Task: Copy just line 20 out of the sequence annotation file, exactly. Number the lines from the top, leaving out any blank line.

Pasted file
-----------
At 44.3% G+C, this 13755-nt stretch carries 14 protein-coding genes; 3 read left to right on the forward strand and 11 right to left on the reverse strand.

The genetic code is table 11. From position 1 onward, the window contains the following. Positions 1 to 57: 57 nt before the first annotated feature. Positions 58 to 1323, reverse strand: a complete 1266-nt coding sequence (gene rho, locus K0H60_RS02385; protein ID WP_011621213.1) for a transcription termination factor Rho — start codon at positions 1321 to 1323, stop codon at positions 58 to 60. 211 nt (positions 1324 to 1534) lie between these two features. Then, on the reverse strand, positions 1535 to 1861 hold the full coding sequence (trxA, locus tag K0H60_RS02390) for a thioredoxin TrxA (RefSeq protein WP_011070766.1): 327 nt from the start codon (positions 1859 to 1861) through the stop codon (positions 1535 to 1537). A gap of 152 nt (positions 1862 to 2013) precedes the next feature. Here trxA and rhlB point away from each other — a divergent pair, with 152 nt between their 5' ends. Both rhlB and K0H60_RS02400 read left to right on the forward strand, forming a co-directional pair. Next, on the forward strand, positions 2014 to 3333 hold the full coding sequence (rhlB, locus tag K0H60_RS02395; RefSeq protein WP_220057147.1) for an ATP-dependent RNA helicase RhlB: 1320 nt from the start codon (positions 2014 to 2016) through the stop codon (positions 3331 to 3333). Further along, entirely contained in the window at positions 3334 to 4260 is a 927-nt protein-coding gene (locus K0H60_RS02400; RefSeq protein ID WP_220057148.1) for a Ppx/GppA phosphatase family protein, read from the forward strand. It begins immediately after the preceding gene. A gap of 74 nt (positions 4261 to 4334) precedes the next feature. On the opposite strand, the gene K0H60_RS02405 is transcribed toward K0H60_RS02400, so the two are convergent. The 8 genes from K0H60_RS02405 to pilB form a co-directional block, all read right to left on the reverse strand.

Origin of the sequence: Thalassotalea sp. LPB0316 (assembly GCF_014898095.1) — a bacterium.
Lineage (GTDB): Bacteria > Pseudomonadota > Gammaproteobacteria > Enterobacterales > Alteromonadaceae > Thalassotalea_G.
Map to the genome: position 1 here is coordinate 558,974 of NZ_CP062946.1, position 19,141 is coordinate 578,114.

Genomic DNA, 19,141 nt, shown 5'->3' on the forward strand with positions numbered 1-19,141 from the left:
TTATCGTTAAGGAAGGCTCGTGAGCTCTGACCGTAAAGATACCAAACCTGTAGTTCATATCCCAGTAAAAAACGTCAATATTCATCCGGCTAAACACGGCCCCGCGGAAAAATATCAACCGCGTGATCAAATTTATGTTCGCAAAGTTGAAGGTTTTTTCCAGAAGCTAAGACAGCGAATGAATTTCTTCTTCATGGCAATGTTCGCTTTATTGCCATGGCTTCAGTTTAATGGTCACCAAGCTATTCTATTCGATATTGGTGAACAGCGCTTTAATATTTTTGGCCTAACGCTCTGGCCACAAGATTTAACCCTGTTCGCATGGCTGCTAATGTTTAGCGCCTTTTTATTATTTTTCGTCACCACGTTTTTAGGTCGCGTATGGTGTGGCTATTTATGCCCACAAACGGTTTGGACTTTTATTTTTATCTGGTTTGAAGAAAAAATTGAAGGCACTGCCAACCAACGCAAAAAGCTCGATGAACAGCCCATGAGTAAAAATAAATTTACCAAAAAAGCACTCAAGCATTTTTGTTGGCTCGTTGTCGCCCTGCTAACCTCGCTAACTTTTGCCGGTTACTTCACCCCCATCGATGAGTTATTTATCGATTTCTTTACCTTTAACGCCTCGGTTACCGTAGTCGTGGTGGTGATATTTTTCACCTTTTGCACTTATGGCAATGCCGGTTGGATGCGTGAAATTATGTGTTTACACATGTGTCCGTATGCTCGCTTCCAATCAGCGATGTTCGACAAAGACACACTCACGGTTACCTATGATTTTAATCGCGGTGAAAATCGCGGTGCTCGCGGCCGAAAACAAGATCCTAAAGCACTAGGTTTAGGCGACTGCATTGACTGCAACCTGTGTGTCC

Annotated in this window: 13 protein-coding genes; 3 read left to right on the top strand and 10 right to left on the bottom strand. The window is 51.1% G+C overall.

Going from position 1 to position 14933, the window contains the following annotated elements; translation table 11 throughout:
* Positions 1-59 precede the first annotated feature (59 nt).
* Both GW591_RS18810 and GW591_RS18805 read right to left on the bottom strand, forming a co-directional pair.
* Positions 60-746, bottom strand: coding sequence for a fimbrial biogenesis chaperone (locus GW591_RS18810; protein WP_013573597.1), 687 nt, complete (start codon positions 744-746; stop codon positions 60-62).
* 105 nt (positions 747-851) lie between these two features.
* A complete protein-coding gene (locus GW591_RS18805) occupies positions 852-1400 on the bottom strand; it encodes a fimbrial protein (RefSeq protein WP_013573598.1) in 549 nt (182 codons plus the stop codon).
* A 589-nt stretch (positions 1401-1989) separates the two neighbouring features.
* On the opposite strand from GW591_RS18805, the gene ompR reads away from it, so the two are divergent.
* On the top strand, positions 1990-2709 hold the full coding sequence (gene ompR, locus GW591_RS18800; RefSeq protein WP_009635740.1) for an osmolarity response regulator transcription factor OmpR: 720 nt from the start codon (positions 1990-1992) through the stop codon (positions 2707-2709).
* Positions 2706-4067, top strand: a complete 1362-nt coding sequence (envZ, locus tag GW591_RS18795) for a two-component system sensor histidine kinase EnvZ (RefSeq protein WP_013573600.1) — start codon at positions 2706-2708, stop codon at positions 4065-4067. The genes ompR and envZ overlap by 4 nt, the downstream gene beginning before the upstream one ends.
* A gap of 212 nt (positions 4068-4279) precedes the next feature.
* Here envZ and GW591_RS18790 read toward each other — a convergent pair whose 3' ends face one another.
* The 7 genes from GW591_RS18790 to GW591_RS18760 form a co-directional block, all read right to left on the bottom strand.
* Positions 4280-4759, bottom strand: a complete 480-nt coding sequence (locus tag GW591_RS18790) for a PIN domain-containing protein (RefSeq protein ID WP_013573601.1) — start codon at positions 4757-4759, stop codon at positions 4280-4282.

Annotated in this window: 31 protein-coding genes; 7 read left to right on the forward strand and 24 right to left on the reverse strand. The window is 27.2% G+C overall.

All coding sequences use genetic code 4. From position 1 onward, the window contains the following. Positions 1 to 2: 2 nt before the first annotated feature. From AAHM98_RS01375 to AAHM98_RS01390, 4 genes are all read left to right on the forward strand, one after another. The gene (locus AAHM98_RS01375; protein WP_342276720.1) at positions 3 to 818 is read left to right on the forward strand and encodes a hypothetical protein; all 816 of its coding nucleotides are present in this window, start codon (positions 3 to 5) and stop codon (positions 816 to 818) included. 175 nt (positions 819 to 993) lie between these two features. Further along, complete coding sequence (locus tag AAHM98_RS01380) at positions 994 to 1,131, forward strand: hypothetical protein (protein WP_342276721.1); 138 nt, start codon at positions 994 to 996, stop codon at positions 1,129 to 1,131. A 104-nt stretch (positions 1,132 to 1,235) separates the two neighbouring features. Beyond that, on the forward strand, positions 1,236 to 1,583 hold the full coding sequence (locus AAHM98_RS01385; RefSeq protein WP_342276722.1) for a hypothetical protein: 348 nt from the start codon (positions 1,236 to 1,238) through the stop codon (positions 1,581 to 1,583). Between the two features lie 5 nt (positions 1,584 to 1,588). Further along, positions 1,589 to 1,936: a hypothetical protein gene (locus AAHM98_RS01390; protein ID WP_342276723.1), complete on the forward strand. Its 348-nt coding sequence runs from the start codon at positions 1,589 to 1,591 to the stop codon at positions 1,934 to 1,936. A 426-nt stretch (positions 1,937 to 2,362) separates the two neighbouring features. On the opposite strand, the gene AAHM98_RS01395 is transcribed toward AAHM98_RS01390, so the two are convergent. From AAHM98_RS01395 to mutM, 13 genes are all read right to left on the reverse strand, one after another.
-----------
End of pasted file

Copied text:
* Here envZ and GW591_RS18790 read toward each other — a convergent pair whose 3' ends face one another.